War Films

War has been a popular topic for motion pictures since the invention of the medium in the late 1800s. But there is no single generic type of war film, as the category encompasses many types of filmed stories about conflict. The Napoleonic Wars have been the subject of costume dramas, frontier wars in westerns pit cowboys against Indians. Star Wars (1977) presents an imaginary intergalactic conflict in the realm of science fiction. Other films make use of war as metaphor: The War of the Roses (1989) is a screwball comedy about a feuding married couple, while Used Cars (1980) is a "war" between two rival car lots. Some onscreen wars are never won: Wile E. Coyote and the Road Runner are forever locked in comic conflict in cartoons.

Movies called "war films" do not reflect one attitude or a single purpose. They may be antiwar ( All Quiet on the Western Front , 1930) or pro-war ( Bataan , 1943). How I Won the War (1967) is a satiric and mocking comedy about World War I, but The Big Parade (1925) tells a tragic story about the toll its events take on one man's personal life. The Green Berets (1968) is a gung-ho celebration of the US Special Forces and their role in Vietnam, but Platoon (1986) presents the soldier's life there as an almost insane universe.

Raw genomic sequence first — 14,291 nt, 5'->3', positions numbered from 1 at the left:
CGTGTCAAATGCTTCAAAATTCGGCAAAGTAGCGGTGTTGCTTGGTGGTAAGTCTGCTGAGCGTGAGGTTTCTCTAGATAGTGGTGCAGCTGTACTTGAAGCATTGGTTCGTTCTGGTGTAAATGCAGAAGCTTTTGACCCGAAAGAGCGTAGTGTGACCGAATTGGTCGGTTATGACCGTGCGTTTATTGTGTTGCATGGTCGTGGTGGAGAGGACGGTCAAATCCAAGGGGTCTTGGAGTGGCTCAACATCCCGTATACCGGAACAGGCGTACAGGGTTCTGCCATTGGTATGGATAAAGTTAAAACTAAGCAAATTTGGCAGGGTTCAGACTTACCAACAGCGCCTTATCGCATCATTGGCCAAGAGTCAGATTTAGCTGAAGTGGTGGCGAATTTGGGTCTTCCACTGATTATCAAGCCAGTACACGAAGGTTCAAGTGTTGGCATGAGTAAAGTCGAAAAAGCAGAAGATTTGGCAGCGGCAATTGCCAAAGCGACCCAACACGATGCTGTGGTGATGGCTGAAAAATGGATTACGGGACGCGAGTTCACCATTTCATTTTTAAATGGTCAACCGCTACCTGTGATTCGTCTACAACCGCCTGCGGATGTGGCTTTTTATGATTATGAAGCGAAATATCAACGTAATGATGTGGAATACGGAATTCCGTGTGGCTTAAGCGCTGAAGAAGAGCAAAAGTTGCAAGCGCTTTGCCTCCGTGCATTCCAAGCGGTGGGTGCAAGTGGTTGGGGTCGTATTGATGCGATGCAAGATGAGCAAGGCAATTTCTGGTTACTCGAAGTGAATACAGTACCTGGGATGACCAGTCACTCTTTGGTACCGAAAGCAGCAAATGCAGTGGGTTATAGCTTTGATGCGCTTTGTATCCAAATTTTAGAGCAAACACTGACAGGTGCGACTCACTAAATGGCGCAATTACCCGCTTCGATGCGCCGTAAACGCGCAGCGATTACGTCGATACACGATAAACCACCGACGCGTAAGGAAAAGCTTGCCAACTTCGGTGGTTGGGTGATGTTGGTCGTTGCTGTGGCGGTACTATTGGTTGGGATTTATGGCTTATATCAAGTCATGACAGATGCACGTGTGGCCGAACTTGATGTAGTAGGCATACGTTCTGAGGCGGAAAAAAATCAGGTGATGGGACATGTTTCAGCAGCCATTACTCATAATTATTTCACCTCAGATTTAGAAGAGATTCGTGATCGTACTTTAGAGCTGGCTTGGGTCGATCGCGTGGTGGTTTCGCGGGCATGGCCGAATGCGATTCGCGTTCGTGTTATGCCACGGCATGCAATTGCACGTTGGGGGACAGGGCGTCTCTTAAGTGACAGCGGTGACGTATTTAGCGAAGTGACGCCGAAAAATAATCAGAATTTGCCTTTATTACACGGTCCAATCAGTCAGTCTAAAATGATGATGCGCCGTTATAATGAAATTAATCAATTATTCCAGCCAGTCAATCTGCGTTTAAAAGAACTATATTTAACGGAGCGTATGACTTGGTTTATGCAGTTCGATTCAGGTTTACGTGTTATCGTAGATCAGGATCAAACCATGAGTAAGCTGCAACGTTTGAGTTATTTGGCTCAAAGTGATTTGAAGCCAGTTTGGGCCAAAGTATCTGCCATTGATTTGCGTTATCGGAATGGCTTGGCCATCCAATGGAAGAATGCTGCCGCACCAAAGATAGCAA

The popularity of the war film and of war as a topic in movies is borne out by two factors: artistic recognition as reflected in Academy Awards ® for Best Picture, and box-office returns. War films that have won Best Picture Oscars ® include Wings (1927), the very first such winner; All Quiet on the Western Front ; Patton (1970), a biographical portrait of World War II general George S. Patton; The Deer Hunter (1978), a stark look at the lives of young steelworkers before, during, and after their combat in Vietnam; and Platoon , combat veteran Oliver Stone's (b. 1946) first-person account of the infantry in Vietnam. Other Oscar ® winners whose stories involve war include Gone with the Wind (1939), From Here to Eternity (1953), The Bridge on the River Kwai (1957), Lawrence of Arabia (1962), Braveheart (1995), Mrs. Miniver (1942), Casablanca (1942), The Best Years of Our Lives (1946), and Schindler's List (1993). Because they are based in reality and frequently star big-name actors and contain scenes of exciting action, war movies, both pro- and anti-, have a strong record of success at the box office. Among the many top-grossing films, as evidenced by records reported in the The Motion Picture Herald , Motion Picture Daily , and Film Daily , are Hell's Angels (1930), Sergeant York (1941), Air Force (1943), So Proudly We Hail! (1943), Guadalcanal Diary (1943), Battleground (1949), Operation Pacific (1951), Battle Cry (1955), The Longest Day (1962), Tora! Tora! Tora! (1970), Midway (1976), Saving Private Ryan (1998), Three Kings (1999), and Pearl Harbor (2001).

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